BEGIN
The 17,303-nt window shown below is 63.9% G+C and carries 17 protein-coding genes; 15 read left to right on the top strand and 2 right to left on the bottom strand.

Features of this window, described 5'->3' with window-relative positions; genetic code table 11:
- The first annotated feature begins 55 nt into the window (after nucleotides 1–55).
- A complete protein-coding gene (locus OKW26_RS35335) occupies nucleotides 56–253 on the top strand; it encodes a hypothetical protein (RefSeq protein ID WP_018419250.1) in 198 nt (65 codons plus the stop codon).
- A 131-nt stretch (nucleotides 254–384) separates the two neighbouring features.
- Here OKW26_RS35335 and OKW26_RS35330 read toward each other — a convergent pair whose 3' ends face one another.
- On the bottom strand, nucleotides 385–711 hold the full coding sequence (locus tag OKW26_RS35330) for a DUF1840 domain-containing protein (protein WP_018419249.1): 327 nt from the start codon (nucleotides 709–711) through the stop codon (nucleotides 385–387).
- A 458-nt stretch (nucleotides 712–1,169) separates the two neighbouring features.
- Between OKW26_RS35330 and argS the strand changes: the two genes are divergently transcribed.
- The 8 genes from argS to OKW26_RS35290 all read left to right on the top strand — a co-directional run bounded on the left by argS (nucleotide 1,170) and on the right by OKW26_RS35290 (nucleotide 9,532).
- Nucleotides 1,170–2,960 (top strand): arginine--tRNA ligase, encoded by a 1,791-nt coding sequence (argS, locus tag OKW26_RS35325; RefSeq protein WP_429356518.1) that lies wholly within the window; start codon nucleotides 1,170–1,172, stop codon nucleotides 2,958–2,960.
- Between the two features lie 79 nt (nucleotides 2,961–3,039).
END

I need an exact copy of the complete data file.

The 17,303-nt window shown below is 63.9% G+C and carries 17 protein-coding genes; 15 read left to right on the top strand and 2 right to left on the bottom strand.

Features of this window, described 5'->3' with window-relative positions; genetic code table 11:
- The first annotated feature begins 55 nt into the window (after nucleotides 1–55).
- A complete protein-coding gene (locus OKW26_RS35335) occupies nucleotides 56–253 on the top strand; it encodes a hypothetical protein (RefSeq protein ID WP_018419250.1) in 198 nt (65 codons plus the stop codon).
- A 131-nt stretch (nucleotides 254–384) separates the two neighbouring features.
- Here OKW26_RS35335 and OKW26_RS35330 read toward each other — a convergent pair whose 3' ends face one another.
- On the bottom strand, nucleotides 385–711 hold the full coding sequence (locus tag OKW26_RS35330) for a DUF1840 domain-containing protein (protein WP_018419249.1): 327 nt from the start codon (nucleotides 709–711) through the stop codon (nucleotides 385–387).
- A 458-nt stretch (nucleotides 712–1,169) separates the two neighbouring features.
- Between OKW26_RS35330 and argS the strand changes: the two genes are divergently transcribed.
- The 8 genes from argS to OKW26_RS35290 all read left to right on the top strand — a co-directional run bounded on the left by argS (nucleotide 1,170) and on the right by OKW26_RS35290 (nucleotide 9,532).
- Nucleotides 1,170–2,960 (top strand): arginine--tRNA ligase, encoded by a 1,791-nt coding sequence (argS, locus tag OKW26_RS35325; RefSeq protein WP_429356518.1) that lies wholly within the window; start codon nucleotides 1,170–1,172, stop codon nucleotides 2,958–2,960.
- Between the two features lie 79 nt (nucleotides 2,961–3,039).